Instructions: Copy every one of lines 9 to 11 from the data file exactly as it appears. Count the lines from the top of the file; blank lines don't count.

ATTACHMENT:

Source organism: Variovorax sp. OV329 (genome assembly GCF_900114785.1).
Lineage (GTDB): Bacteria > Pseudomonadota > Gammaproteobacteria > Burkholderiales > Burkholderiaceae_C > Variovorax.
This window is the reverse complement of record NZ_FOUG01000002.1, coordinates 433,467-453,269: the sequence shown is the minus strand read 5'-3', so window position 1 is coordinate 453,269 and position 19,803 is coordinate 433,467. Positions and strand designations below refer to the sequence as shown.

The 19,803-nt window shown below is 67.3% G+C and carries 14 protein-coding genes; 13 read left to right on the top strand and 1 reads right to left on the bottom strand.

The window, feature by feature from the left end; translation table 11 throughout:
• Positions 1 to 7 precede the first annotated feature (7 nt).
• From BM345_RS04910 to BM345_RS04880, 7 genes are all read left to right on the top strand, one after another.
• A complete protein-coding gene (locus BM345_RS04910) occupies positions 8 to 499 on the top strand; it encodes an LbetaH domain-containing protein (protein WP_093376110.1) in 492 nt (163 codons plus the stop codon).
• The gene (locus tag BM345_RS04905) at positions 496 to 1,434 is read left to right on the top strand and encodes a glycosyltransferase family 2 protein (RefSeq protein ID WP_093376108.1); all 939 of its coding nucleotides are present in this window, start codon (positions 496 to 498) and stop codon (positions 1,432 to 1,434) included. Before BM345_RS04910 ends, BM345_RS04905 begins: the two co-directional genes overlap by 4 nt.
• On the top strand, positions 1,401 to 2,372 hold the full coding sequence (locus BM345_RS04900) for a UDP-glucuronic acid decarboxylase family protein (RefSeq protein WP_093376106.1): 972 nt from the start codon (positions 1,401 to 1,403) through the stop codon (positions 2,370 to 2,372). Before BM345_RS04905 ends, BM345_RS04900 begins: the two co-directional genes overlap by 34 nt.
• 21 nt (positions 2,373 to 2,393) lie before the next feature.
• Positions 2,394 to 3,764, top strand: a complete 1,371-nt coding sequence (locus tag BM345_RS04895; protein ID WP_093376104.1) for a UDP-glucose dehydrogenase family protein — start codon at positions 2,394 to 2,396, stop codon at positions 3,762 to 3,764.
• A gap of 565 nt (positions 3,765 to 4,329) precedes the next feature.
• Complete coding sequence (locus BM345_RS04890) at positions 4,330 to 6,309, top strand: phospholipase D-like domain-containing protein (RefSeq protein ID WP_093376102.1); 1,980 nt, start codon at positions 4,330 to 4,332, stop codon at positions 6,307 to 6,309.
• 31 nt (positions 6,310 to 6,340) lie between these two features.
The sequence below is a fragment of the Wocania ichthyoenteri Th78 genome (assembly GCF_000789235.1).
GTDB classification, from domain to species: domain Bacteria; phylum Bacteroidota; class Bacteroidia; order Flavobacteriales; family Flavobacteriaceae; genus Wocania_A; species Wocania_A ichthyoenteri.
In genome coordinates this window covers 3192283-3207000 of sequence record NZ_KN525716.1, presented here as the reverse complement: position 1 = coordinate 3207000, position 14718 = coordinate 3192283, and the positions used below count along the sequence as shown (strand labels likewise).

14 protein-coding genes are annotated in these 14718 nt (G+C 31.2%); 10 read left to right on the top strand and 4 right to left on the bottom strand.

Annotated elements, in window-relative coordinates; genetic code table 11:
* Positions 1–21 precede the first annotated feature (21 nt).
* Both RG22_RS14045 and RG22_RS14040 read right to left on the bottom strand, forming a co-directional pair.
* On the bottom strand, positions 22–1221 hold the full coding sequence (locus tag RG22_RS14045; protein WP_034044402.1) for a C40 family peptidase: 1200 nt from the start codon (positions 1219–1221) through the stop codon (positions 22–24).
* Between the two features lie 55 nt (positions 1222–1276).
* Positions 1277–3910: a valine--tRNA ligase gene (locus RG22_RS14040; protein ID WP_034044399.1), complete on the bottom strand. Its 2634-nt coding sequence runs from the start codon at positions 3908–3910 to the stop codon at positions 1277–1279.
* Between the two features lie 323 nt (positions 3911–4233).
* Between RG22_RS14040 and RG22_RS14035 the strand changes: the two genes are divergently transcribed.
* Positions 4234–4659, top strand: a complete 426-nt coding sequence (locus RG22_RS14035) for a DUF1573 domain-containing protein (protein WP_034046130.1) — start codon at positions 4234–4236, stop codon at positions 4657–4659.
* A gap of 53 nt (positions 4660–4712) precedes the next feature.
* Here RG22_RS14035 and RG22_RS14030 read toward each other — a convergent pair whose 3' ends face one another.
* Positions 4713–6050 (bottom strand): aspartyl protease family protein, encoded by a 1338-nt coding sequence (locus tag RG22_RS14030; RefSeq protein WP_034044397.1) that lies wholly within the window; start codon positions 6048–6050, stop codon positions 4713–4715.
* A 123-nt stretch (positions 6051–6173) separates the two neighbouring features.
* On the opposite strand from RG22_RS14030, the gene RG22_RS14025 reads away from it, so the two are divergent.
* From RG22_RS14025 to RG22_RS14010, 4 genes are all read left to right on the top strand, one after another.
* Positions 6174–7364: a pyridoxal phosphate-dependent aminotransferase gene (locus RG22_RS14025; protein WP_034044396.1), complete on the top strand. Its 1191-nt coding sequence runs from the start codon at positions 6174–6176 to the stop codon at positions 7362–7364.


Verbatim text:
• The gene (locus tag BM345_RS04905) at positions 496 to 1,434 is read left to right on the top strand and encodes a glycosyltransferase family 2 protein (RefSeq protein ID WP_093376108.1); all 939 of its coding nucleotides are present in this window, start codon (positions 496 to 498) and stop codon (positions 1,432 to 1,434) included. Before BM345_RS04910 ends, BM345_RS04905 begins: the two co-directional genes overlap by 4 nt.
• On the top strand, positions 1,401 to 2,372 hold the full coding sequence (locus BM345_RS04900) for a UDP-glucuronic acid decarboxylase family protein (RefSeq protein WP_093376106.1): 972 nt from the start codon (positions 1,401 to 1,403) through the stop codon (positions 2,370 to 2,372). Before BM345_RS04905 ends, BM345_RS04900 begins: the two co-directional genes overlap by 34 nt.
• 21 nt (positions 2,373 to 2,393) lie before the next feature.